• A Ramallah-based economics professor said the Palestinian economy more generally, remain totally controlled by and reliant on Israel
  • Israeli-Palestinian peace efforts have been at a standstill since 2014

RAMALLAH, Palestinian Territories: The Palestinian Authority faces a suffocating financial crisis after deep US aid cuts and an Israeli move to withhold tax transfers, sparking fears for the stability of the West Bank.
The authority, headed by President Mahmud Abbas, announced a package of emergency measures on March 10, including halving the salaries of many civil servants.
The United States has cut more than $500 million in Palestinian aid in the last year, though only a fraction of that went directly to the PA.
The PA has decided to refuse what little US aid remains on offer for fear of civil suits under new legislation passed by Congress.
Israel has also announced it intends to deduct around $10 million a month in taxes it collects for the PA in a dispute over payments to the families of prisoners in Israeli jails.
In response, Abbas has refused to receive any funds at all, labelling the Israeli reductions theft.
That will leave his government with a monthly shortfall of around $190 million for the length of the crisis.
The money makes up more than 50 percent of the PA’s monthly revenues, with other funds coming from local taxes and foreign aid.

While the impact of the cuts is still being assessed, analysts fear it could affect the stability of the occupied West Bank.
“If the economic situation remains so difficult and the PA is unable to pay salaries and provide services, in addition to continuing (Israeli) settlement expansion it will lead to an explosion,” political analyst Jihad Harb said.
Abbas cut off relations with the US administration after President Donald Trump declared the disputed city of Jerusalem Israel’s capital in December 2017.
The right-wing Israeli government, strongly backed by the US, has since sought to squeeze Abbas.
After a deadly anti-Israeli attack last month, Prime Minister Benjamin Netanyahu said he would withhold $138 million (123 million euros) in Palestinian revenues over the course of a year.
Israel collects around $190 million a month in customs duties levied on goods destined for Palestinian markets that transit through its ports, and then transfers the money to the PA.
Israel said the amount it intended to withhold was equal to what is paid by the PA to the families of prisoners, or prisoners themselves, jailed for attacks on Israelis last year.
Many Palestinians view prisoners and those killed while carrying out attacks as heroes of the fight against Israeli occupation.
Israel says the payments encourage further violence.
Abbas recently accused Netanyahu’s government of causing a “crippling economic crisis in the Palestinian Authority.”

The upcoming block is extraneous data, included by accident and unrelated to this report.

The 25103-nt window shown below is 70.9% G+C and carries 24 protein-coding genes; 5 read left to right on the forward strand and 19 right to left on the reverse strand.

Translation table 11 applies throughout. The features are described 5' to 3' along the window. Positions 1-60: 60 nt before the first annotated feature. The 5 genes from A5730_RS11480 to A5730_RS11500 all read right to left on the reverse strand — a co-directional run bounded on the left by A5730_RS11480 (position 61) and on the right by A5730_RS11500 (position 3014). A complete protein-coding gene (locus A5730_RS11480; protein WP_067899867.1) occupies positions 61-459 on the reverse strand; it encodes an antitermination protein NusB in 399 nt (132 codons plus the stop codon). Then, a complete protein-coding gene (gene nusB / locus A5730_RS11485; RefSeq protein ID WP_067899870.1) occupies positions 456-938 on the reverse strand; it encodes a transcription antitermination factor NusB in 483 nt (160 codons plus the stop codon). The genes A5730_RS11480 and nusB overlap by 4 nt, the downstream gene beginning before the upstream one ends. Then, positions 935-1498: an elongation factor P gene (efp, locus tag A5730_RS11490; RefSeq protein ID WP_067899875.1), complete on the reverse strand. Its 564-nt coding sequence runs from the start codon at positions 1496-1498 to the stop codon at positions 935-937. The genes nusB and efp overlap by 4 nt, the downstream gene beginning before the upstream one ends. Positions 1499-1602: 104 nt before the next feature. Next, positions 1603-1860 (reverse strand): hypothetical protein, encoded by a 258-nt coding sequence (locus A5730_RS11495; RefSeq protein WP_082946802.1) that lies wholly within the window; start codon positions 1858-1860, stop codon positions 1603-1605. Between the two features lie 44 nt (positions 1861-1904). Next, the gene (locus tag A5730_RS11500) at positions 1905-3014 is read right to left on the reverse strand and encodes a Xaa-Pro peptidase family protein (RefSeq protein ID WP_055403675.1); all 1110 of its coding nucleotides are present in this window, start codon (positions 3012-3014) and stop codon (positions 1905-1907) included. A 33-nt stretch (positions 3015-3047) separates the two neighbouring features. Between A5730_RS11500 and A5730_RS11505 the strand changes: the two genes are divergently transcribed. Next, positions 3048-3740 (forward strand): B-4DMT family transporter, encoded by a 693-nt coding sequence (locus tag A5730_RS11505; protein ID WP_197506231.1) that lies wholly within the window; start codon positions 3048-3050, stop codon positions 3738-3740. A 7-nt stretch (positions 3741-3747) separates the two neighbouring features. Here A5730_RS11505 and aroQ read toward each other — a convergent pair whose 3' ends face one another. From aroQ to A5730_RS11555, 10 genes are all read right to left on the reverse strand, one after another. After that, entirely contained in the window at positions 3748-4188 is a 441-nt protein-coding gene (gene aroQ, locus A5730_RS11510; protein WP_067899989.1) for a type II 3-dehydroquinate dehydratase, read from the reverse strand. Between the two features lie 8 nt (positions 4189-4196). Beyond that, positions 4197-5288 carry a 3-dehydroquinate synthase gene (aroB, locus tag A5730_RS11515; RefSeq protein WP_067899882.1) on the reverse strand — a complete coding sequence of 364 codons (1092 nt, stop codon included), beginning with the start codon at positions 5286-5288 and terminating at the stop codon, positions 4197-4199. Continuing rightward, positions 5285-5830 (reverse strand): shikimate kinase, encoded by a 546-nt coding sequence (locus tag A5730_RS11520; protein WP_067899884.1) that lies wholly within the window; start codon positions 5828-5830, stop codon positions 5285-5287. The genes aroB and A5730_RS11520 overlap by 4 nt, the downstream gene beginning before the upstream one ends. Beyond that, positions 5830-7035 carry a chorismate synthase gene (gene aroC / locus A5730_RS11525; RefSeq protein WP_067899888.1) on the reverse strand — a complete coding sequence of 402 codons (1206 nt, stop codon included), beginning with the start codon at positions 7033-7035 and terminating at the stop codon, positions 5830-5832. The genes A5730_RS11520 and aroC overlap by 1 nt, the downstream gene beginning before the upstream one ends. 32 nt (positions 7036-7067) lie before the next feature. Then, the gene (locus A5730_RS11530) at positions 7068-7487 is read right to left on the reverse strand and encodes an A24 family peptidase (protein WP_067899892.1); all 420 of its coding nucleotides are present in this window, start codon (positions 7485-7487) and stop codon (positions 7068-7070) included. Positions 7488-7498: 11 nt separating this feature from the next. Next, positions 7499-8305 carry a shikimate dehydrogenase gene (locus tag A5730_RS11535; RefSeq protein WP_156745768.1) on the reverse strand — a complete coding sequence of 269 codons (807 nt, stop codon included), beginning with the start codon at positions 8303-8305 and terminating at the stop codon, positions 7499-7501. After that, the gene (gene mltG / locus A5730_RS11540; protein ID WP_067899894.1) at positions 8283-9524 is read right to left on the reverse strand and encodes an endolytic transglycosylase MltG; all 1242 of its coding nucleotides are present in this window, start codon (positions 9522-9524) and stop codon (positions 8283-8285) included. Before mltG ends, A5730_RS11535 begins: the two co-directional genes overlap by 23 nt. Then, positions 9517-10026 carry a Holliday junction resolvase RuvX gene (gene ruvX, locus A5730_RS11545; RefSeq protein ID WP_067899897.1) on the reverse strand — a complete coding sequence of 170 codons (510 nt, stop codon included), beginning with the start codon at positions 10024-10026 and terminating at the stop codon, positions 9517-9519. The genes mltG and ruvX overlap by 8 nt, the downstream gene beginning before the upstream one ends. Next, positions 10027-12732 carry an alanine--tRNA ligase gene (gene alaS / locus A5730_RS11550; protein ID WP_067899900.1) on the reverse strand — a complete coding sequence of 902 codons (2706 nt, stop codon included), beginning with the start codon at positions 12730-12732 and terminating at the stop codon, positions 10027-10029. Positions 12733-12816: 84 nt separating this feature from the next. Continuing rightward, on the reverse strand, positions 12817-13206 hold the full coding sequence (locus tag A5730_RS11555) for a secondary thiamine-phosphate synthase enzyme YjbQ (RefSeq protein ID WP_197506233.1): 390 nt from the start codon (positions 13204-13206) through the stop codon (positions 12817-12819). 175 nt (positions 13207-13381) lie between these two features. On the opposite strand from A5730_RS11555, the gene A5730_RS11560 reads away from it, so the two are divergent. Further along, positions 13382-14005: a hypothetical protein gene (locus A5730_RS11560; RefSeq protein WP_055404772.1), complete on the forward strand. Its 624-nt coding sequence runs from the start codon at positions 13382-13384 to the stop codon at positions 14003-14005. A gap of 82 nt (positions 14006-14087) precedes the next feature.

The PA also said in January it would refuse all further US government aid for fear of lawsuits under new US legislation targeting alleged support for “terrorism.”

Finance Minister Shukri Bishara announced earlier this month he had been forced to “adopt an emergency budget that includes restricted austerity measures.”
Government employees paid over 2,000 shekels ($555) will receive only half their salaries until further notice.
Prisoner payments would continue in full, Bishara added.
Nasser Abdel Karim, a Ramallah-based economics professor, told AFP the PA, and the Palestinian economy more generally, remain totally controlled by and reliant on Israel.
The PA undertook similar financial measures in 2012 when Israel withheld taxes over Palestinian efforts to gain international recognition at the United Nations.
Abdel Karim said such crises are “repeated and disappear according to the development of the relationship between the Palestinian Authority and Israel or the countries that support (the PA).”
Israel occupied the Gaza Strip and the West Bank, including now annexed east Jerusalem in the Six-Day War of 1967 and Abbas’s government has only limited autonomy in West Bank towns and cities.
“The problem is the lack of cash,” economic journalist Jafar Sadaqa told AFP.
He said that while the PA had faced financial crises before, “this time is different because it comes as a cumulative result of political decisions taken by the United States.”
Abbas appointed longtime ally Mohammad Shtayyeh as prime minister on March 10 to head a new government to oversee the crisis.
Abdel Karim believes the crisis could worsen after an Israeli general election next month “if a more right-wing Israeli government wins.”
Netanyahu’s outgoing government is already regarded as the most right-wing in Israel’s history but on April 9 parties even further to the right have a realistic chance of winning seats in parliament for the first time.
Israeli-Palestinian peace efforts have been at a standstill since 2014, when a drive for a deal by the administration of President Barack Obama collapsed in the face of persistent Israeli settlement expansion in the West Bank.